By Jayanthi Gopalakrishnan
Instructor, Yoga from the Heart
What, really, is a yoga practice? Is it just asana, or is there more to it?
When you focus on an asana, or purely physical practice, it is easy to strip off all the other seven limbs that define yoga. But when you’re conscious that asana is only one of the limbs of yoga, it’s likely that you’ll be motivated to discover what yoga can truly do for you: allow you to become one with your inner soul.
For me, a good starting point was to observe my thoughts, feelings, and emotions while performing asana. Did I feel frustrated if I couldn’t touch my toes when doing forward bends? While doing Savasana, did I distract myself by thinking about going out with friends? Once I became aware of these thought processes, I realized where my weaknesses were. We all have weaknesses, and they’re not necessarily bad. They just need to be polished so that our hearts can shine like beautiful gems.
Asana is a tool to dig deeply, through the various layers of our body, and connect with our soul. Performing asanas as if they are just a form of exercise means you’re performing what B.K.S Iyengar refers to as bhogasana—bogus asana. When you can find stillness and comfort, you perfect an asana, performing it with precision. Only then can you move on to the next limb of yoga: pranayama.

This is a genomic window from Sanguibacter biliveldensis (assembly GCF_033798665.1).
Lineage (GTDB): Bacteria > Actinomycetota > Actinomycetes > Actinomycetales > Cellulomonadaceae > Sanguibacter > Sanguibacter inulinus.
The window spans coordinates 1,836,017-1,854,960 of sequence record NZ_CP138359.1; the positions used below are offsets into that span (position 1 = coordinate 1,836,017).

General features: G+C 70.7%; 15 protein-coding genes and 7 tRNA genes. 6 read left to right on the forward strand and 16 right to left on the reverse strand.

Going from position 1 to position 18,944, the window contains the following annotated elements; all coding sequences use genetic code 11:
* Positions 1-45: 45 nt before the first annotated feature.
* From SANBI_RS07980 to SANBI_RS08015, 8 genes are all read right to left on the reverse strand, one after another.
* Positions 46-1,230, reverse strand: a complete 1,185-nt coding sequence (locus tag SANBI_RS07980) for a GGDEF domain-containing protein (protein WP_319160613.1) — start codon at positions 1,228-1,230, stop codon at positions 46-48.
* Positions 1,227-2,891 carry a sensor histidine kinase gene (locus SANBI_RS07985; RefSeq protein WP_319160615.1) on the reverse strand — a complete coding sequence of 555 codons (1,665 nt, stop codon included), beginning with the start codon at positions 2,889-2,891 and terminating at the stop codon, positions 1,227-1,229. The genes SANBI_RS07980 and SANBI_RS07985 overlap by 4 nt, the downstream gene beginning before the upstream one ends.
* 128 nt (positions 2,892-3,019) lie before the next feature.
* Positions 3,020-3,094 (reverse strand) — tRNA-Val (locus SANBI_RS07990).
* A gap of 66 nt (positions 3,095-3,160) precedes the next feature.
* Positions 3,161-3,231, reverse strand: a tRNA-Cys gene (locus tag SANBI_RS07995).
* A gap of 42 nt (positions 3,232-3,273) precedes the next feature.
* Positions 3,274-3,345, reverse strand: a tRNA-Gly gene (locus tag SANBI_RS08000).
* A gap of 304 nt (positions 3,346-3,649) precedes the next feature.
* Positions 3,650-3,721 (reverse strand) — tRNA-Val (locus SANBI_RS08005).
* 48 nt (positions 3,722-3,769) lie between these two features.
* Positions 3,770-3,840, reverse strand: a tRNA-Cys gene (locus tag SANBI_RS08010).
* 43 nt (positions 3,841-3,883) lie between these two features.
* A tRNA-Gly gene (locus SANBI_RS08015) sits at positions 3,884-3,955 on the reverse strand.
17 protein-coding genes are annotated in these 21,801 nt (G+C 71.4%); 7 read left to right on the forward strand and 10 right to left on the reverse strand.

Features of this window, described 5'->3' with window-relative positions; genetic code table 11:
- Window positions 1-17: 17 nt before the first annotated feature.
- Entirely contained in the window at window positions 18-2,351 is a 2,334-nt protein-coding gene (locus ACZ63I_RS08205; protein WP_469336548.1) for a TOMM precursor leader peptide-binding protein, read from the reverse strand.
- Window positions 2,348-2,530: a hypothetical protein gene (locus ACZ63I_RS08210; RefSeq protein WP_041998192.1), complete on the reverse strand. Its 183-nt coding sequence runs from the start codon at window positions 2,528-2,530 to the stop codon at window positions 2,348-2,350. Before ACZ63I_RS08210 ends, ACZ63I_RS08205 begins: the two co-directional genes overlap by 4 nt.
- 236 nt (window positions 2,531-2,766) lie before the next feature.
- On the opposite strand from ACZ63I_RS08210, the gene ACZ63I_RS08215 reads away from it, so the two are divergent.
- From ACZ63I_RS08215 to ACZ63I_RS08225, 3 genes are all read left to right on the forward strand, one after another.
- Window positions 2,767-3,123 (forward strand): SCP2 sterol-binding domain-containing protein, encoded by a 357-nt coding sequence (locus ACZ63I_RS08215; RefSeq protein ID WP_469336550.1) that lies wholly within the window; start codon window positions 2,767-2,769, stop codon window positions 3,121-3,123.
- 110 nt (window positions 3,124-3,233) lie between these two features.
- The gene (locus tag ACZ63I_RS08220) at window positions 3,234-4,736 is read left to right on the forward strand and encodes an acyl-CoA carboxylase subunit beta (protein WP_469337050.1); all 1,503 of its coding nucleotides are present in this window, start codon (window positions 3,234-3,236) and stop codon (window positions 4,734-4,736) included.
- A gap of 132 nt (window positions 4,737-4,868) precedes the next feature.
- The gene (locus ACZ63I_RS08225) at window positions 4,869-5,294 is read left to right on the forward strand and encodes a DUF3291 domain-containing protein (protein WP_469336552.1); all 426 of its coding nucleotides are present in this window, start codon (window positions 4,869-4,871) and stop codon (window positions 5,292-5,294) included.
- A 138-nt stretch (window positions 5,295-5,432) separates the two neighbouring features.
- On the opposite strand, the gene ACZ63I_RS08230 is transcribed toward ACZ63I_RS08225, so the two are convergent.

Practicing yoga is a lifetime journey, which takes commitment and dedication. Its effects are subtle, and they often take place without you realizing it. There’s no doubt that you’ll “feel good” or feel stronger after regularly practicing asana. But if you perform asanas with the precision that they require, changes will take place externally and internally. Because the changes are subtle, they may go unnoticed. But one day it’ll hit you.
That’s what happened to me. I was faced with an uncomfortable situation, and realized that I reacted in a different way than I would have, in the past. Instead of becoming flustered and angry, I internalized the situation by sitting silently for a while, giving my emotions a chance to fizzle. Instead of becoming defensive, I made my point clear, and I was authoritative, yet compassionate. There was no room for anyone to start an argument.
I firmly believe that my commitment to my yoga practice had something to do with the difference in the way I reacted to this particular situation. I have become more confident, I have a clear vision, and I carry myself in a calm and peaceful way. What is interesting is how compassion can have a significant impact on everyone around you. Yoga helps me to maintain balance, it brings me peace, promotes positive energy and lets me have a blissful life.
Had I known that yoga does all this, I would have paid more attention to some of the ancient yogic texts early on, such as the Upanishads, Bhagavad Gita, Yoga Sutras, and the Hatha Yoga Pradipika. Today, readings from these texts give me better insight into what yoga means.
What does yoga mean to you?
Jayanthi Gopalakrishnan is an instructor at Yoga from the Heart. She has been practicing yoga since 2004.